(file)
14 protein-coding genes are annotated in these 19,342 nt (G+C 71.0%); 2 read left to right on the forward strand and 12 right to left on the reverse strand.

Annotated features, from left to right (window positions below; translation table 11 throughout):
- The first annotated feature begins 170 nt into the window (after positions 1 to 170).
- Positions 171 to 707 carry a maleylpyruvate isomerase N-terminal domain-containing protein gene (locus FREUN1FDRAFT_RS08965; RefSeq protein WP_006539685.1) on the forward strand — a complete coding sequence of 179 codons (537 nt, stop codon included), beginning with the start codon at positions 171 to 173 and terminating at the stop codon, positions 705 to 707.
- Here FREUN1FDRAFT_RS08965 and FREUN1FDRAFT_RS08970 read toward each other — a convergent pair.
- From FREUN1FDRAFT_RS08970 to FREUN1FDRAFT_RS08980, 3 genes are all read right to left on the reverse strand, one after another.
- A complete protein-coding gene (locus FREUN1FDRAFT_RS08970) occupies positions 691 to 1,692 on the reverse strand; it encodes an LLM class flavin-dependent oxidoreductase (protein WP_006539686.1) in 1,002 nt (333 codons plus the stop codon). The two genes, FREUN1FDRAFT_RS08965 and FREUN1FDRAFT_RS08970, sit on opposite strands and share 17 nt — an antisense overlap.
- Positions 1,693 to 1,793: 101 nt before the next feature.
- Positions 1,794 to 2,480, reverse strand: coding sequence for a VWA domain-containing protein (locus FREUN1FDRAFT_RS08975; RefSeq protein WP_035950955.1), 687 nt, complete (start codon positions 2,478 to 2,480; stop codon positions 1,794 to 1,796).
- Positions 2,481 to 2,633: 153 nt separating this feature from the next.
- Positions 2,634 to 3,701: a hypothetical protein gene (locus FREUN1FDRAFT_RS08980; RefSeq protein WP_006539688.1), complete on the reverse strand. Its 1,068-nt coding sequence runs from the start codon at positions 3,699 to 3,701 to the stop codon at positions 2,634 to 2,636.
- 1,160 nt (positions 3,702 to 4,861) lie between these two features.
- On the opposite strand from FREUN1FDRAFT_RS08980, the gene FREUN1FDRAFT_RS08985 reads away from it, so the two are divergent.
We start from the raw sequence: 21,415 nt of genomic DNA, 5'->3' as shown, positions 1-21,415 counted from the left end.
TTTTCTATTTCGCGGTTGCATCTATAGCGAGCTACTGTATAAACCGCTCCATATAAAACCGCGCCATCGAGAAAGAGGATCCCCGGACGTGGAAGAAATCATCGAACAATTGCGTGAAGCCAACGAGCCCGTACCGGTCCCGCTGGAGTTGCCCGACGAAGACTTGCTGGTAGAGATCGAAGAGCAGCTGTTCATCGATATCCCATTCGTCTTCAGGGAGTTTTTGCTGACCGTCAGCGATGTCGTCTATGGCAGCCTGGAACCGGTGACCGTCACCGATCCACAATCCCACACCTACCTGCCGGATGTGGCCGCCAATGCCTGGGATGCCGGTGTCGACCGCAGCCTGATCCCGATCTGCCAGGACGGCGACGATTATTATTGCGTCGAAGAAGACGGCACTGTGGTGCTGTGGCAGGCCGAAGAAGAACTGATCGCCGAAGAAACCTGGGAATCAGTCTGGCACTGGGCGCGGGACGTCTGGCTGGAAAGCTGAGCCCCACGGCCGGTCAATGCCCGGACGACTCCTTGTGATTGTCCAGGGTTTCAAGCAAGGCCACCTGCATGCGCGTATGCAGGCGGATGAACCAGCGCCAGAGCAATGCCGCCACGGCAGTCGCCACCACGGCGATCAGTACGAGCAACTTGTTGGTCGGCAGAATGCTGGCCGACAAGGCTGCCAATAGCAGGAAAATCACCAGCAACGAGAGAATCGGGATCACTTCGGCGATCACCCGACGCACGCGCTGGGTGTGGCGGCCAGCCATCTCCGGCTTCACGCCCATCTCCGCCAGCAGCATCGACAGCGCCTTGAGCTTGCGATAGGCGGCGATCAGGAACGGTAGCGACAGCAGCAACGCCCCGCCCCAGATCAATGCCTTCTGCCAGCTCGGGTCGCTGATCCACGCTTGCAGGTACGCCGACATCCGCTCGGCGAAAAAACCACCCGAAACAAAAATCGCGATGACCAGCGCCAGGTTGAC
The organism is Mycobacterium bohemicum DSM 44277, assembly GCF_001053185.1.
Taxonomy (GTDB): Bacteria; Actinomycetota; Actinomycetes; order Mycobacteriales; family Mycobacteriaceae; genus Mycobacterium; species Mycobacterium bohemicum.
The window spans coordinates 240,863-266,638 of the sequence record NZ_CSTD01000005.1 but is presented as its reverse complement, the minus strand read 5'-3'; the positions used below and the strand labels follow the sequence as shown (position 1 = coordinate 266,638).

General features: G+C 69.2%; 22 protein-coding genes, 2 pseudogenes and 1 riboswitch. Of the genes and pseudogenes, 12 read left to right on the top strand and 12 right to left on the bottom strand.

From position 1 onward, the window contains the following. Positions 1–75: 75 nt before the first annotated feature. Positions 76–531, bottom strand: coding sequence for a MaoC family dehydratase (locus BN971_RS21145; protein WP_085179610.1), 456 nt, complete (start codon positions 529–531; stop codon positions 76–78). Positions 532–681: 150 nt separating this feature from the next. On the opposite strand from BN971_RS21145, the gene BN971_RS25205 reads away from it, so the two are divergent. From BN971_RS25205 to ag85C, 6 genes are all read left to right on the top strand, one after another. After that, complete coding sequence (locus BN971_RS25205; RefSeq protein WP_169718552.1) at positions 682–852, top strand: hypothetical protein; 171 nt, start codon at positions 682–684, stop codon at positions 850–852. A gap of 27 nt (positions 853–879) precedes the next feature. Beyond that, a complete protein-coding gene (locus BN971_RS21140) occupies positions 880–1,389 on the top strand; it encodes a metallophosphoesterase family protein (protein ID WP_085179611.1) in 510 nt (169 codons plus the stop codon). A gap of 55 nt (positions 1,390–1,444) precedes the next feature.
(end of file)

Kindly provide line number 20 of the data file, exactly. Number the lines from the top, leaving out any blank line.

From position 1 onward, the window contains the following. Positions 1–75: 75 nt before the first annotated feature. Positions 76–531, bottom strand: coding sequence for a MaoC family dehydratase (locus BN971_RS21145; protein WP_085179610.1), 456 nt, complete (start codon positions 529–531; stop codon positions 76–78). Positions 532–681: 150 nt separating this feature from the next. On the opposite strand from BN971_RS21145, the gene BN971_RS25205 reads away from it, so the two are divergent. From BN971_RS25205 to ag85C, 6 genes are all read left to right on the top strand, one after another. After that, complete coding sequence (locus BN971_RS25205; RefSeq protein WP_169718552.1) at positions 682–852, top strand: hypothetical protein; 171 nt, start codon at positions 682–684, stop codon at positions 850–852. A gap of 27 nt (positions 853–879) precedes the next feature. Beyond that, a complete protein-coding gene (locus BN971_RS21140) occupies positions 880–1,389 on the top strand; it encodes a metallophosphoesterase family protein (protein ID WP_085179611.1) in 510 nt (169 codons plus the stop codon). A gap of 55 nt (positions 1,390–1,444) precedes the next feature.